In sports, an athlete must be resilient. This is true physically and mentally; strength training can help build resilience in both realms.
Physically, an athlete’s body is pushed in sports, especially when it comes to competition. Oftentimes an athlete will, as they say, "risk life and limb" to get the win. So, it sounds like having a resilient body will be beneficial.
While strength training is certainly geared toward strengthening an athlete, it should also make them more physically resilient. This means that the body is more tolerant of stress and is more prepared for repeated bouts of exertion without giving up.
A well-designed strength training program is set up to progress the athlete toward “more” over time so that the body adapts to that “more.” That may mean more weight in a given exercise, more reps in a given round, more rounds of that exercise, or even less rest between rounds.
Now that may seem like a lot to consider, but if integrated over time, the goal is to get an athlete’s body more ready to handle the beating it’s going to take in sport, both in terms of max capacity and repeated bouts of “GO.”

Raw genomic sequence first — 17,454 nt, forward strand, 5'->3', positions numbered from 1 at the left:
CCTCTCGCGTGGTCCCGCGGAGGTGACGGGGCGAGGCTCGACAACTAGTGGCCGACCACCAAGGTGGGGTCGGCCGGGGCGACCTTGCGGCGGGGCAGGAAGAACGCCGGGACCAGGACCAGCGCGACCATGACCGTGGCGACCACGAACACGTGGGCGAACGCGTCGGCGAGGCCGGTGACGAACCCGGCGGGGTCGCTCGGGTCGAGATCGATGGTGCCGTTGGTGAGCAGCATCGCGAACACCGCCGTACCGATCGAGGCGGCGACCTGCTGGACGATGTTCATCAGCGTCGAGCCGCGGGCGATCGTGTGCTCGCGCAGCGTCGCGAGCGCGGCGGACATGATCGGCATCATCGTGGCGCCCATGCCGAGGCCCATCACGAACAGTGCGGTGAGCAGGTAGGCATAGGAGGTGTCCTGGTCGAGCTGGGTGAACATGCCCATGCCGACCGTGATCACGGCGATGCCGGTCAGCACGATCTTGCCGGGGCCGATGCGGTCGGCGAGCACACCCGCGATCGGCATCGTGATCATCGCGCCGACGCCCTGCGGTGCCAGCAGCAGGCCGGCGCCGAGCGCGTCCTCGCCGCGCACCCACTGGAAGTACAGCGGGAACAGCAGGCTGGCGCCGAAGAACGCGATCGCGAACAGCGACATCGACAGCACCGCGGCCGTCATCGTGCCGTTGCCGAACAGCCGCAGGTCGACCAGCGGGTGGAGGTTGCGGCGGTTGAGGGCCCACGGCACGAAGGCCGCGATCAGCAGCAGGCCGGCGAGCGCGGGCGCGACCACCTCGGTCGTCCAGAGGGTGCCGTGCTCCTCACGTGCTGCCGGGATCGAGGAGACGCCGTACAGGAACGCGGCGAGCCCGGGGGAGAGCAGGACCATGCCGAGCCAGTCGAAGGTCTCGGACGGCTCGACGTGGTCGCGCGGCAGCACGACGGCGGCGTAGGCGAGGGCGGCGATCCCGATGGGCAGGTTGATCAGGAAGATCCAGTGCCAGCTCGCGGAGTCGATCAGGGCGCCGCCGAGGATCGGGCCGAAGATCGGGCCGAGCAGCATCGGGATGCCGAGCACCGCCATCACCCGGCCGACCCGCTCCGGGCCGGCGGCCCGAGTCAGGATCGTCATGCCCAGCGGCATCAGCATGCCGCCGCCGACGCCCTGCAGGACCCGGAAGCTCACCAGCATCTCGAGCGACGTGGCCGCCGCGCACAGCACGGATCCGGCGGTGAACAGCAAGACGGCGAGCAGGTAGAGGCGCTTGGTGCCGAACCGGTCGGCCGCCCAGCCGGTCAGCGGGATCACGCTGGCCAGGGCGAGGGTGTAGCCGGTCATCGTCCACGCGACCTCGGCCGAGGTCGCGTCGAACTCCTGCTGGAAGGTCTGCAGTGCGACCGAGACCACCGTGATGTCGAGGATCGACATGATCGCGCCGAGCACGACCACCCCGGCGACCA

Strength training also doesn’t ignore the mental resilience piece either. Sometimes a strength routine is hard – that’s by design. An athlete will look at the program for the day and not get super excited about it.
It may not be the most fun thing to push through. But as athletes push themselves through the not-so-fun program, they build resiliency to “hard.” They may realize they are capable of much more than they once thought.
And in competition, that’s huge. Oftentimes when two athletes are equal physically, the athlete that’s more mentally resilient will come out on top.
Build resilience, both physically and mentally – and become unstoppable.